Point, and counterpoint. Earlier this week, my new and valued colleague Steve Carp advocated the Vegas Golden Knights roll the dice and hit the NHL trade market for the big fish still on ice, Jack Eichel. It would fill a pressing need for the Golden Knights and be the most exciting thing to happen since the final pick of the 2017 expansion draft.
You remember who that was, eh?
But no, nope, hell no should the Golden Knights let those NHL trade winds carry Eichel west to the desert. The situation has significantly changed from early in the summer, and it’s in the Golden Knights’ favor.
Let’s start with the trade cost for Eichel. Another Hockey Now colleague Jimmy Murphy first reported the Buffalo Sabres price tag was four pieces, including a top prospect, a number one pick, and NHL players. Or multiple No. 1 picks. Or multiple top prospects.
Or an arm. A leg. Your firstborn.
“We’re talking a top-six center 25 years or under, a top 4 defenseman 25 or under, a first-round pick, and an assortment of three prospects,” the source, who was since confirmed correct, said in June. “In this market and with so many teams trying to build from within because of the cap, how is (Buffalo) going to get that? Then, you don’t even know how Jack’s back will hold up.”
Given the Golden Knights’ success, the first-round pick and Reilly Smith are fair asks. As is one of Nicolas Hague and Peyton Krebs. But both?
Buffalo Sabres GM Kevyn Adams has shown no signs of relenting, either. Eichel fired his agents for high-powered Pat Brisson, who reps Sidney Crosby and others.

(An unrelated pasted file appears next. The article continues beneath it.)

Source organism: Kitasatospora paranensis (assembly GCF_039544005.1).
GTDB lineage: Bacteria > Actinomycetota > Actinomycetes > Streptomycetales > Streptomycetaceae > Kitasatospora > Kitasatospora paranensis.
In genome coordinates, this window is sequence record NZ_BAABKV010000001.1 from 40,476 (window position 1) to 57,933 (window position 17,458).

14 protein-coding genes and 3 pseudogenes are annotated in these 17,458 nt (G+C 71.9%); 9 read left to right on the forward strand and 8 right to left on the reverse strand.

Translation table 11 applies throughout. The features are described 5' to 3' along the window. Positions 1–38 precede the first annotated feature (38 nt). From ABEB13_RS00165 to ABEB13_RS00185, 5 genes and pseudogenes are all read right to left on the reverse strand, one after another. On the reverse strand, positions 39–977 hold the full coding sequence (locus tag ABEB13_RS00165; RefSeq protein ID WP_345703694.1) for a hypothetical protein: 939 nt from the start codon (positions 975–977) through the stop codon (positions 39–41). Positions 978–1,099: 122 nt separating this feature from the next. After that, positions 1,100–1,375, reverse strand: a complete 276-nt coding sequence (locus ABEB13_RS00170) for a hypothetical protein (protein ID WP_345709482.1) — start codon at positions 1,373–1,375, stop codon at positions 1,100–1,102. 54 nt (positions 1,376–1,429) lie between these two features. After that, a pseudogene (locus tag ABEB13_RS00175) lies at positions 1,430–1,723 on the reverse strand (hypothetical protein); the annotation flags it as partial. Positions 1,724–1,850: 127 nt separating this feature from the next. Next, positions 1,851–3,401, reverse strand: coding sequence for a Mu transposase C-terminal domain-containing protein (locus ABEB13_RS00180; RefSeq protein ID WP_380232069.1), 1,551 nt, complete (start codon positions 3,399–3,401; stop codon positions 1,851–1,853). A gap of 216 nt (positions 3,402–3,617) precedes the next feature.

No dice. More meetings, more pleading, more public pressure. Nada.
That’s just fine for the Golden Knights.
In case you haven’t noticed, the Golden Knights average age is creeping up…and up. Eventually, fresh troops are needed, lest you’re looking forward to a few losing seasons. To acquire Eichel would erase the Golden Knights’ future.
If Eichel were a guaranteed superstar, you might say yes.
But Eichel’s back is already in tatters. Essentially the Boston-born star wants a back fusion for a herniated disc, which is scary enough. More scary is the lack of precedent for a hockey player to undergo the procedure he wants.
A boatload for a player who needs to undergo an unproven procedure?
Vegas Golden Knights Salary Cap & Other Options
Another equal reason to say no is the few top-six centers that could well hit the NHL trade market or be available in free agency next summer. It’s the long game, but the Golden Knights have the depth and talent to compete now, and they can wait.
Those are the centers that can put up good numbers who may, or may not, be available by next summer.
Lastly, there is a salary cap in the NHL. The Vegas Golden Knights currently can’t afford a free lunch. They certainly cannot add a $10 million player without moving significant salary.
Perhaps if Buffalo accepted Reilly Smith AND some combination of salary holdback and NHL players, which equaled $5 million, it could work. But does anyone think that’s realistic?
Adams is holding the line.
Sure, if Buffalo comes down on the price for Jack Eichel, that would change the equation again. But it indeed doesn’t look like it. Golden Knights GM Kelly McCrimmon would do well to shed salary in an Eichel trade or get a true No. 1 center.
It takes two to tango, and the Buffalo Sabres aren’t in a dancing mood.
The cost is too steep. The risk is too great. The salary doesn’t work. There will be others who can fill the spot for much less.
No on Eichel.